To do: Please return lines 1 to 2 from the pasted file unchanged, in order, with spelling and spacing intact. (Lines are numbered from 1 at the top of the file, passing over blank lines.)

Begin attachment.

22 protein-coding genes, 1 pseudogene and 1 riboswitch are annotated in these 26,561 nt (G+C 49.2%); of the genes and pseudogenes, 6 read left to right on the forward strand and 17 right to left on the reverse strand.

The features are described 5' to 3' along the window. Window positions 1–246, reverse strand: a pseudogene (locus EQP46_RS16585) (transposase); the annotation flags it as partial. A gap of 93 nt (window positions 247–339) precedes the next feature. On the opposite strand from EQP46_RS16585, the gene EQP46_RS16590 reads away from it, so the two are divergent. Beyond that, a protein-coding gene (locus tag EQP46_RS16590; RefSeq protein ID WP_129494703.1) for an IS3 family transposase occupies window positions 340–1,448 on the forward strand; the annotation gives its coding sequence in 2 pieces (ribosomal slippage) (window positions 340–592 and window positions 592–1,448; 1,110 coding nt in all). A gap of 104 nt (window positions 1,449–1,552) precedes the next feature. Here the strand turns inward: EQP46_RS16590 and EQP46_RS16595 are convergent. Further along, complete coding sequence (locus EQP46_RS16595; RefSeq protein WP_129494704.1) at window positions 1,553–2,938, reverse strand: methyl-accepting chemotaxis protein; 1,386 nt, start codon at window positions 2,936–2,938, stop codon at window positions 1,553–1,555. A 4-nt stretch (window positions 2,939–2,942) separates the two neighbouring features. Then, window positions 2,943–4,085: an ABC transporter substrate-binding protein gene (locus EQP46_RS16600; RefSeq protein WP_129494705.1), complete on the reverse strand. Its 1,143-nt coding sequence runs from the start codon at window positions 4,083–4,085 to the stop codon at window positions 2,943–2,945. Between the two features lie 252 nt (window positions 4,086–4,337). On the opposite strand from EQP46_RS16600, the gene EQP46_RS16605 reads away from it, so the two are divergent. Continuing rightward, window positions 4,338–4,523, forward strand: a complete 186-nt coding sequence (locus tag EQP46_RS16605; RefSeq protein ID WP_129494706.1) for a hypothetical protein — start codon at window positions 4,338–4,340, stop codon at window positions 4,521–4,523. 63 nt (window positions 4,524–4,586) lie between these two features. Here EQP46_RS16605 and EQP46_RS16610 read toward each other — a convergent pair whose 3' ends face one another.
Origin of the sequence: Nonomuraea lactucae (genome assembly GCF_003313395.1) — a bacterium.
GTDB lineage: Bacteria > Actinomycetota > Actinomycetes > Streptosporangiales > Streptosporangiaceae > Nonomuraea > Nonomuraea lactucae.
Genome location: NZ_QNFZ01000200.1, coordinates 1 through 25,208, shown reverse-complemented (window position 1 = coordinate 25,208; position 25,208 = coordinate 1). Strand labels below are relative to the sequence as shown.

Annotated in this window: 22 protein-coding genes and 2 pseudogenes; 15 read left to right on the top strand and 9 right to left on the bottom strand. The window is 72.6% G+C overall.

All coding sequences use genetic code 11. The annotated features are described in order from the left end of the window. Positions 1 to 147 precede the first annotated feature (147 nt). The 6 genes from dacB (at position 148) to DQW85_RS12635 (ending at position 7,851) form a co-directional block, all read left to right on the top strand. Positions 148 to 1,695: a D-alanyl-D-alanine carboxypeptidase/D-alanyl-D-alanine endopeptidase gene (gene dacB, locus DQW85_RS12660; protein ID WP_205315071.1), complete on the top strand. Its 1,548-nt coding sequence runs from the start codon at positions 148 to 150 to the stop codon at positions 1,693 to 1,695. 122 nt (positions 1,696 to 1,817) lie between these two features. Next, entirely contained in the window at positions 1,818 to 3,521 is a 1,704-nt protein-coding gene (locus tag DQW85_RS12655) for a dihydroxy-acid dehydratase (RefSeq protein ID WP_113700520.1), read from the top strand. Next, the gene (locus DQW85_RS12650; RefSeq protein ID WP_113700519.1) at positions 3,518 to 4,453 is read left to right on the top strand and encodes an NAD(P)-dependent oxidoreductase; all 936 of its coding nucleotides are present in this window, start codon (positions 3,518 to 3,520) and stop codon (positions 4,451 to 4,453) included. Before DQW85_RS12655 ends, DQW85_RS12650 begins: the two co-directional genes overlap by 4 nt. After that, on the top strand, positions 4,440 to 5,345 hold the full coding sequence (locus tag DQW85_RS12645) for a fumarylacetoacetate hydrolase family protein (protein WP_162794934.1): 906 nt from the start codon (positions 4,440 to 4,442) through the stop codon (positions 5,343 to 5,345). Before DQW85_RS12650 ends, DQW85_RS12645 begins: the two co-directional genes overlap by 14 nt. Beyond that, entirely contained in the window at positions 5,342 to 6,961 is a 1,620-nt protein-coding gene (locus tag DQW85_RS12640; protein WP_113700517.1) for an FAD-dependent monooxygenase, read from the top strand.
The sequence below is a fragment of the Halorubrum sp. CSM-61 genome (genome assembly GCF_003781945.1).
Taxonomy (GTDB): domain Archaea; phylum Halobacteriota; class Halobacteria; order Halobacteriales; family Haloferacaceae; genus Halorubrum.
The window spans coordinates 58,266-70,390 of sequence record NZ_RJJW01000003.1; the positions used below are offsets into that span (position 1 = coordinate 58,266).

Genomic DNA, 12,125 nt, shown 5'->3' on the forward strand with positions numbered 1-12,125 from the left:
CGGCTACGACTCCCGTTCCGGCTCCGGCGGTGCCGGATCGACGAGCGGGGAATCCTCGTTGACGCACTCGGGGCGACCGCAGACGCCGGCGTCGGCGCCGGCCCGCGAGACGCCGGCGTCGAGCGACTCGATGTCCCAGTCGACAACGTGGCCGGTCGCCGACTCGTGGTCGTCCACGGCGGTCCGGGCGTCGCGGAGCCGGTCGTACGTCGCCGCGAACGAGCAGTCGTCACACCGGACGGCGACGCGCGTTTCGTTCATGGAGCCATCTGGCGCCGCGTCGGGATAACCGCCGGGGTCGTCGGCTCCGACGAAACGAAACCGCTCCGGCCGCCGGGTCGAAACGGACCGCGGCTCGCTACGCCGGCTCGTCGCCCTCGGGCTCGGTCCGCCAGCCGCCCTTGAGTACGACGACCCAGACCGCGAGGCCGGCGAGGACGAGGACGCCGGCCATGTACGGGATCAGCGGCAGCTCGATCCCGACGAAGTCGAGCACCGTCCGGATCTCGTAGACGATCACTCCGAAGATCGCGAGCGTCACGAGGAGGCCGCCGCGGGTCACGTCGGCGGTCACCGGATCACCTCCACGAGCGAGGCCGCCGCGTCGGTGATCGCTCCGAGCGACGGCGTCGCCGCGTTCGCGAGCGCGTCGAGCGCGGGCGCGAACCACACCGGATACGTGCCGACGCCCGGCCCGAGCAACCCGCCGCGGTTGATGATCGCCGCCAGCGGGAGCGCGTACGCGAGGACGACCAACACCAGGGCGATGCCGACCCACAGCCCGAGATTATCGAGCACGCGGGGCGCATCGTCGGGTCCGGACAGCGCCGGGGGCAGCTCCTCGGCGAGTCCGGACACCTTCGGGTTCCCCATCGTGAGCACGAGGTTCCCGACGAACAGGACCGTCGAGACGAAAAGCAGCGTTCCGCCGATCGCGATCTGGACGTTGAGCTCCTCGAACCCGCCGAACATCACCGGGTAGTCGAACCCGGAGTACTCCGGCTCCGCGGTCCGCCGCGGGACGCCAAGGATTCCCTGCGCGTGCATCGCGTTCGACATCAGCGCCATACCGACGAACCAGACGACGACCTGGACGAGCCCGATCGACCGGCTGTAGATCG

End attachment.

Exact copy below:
22 protein-coding genes, 1 pseudogene and 1 riboswitch are annotated in these 26,561 nt (G+C 49.2%); of the genes and pseudogenes, 6 read left to right on the forward strand and 17 right to left on the reverse strand.

The features are described 5' to 3' along the window. Window positions 1–246, reverse strand: a pseudogene (locus EQP46_RS16585) (transposase); the annotation flags it as partial. A gap of 93 nt (window positions 247–339) precedes the next feature. On the opposite strand from EQP46_RS16585, the gene EQP46_RS16590 reads away from it, so the two are divergent. Beyond that, a protein-coding gene (locus tag EQP46_RS16590; RefSeq protein ID WP_129494703.1) for an IS3 family transposase occupies window positions 340–1,448 on the forward strand; the annotation gives its coding sequence in 2 pieces (ribosomal slippage) (window positions 340–592 and window positions 592–1,448; 1,110 coding nt in all). A gap of 104 nt (window positions 1,449–1,552) precedes the next feature. Here the strand turns inward: EQP46_RS16590 and EQP46_RS16595 are convergent. Further along, complete coding sequence (locus EQP46_RS16595; RefSeq protein WP_129494704.1) at window positions 1,553–2,938, reverse strand: methyl-accepting chemotaxis protein; 1,386 nt, start codon at window positions 2,936–2,938, stop codon at window positions 1,553–1,555. A 4-nt stretch (window positions 2,939–2,942) separates the two neighbouring features. Then, window positions 2,943–4,085: an ABC transporter substrate-binding protein gene (locus EQP46_RS16600; RefSeq protein WP_129494705.1), complete on the reverse strand. Its 1,143-nt coding sequence runs from the start codon at window positions 4,083–4,085 to the stop codon at window positions 2,943–2,945. Between the two features lie 252 nt (window positions 4,086–4,337). On the opposite strand from EQP46_RS16600, the gene EQP46_RS16605 reads away from it, so the two are divergent. Continuing rightward, window positions 4,338–4,523, forward strand: a complete 186-nt coding sequence (locus tag EQP46_RS16605; RefSeq protein ID WP_129494706.1) for a hypothetical protein — start codon at window positions 4,338–4,340, stop codon at window positions 4,521–4,523. 63 nt (window positions 4,524–4,586) lie between these two features. Here EQP46_RS16605 and EQP46_RS16610 read toward each other — a convergent pair whose 3' ends face one another.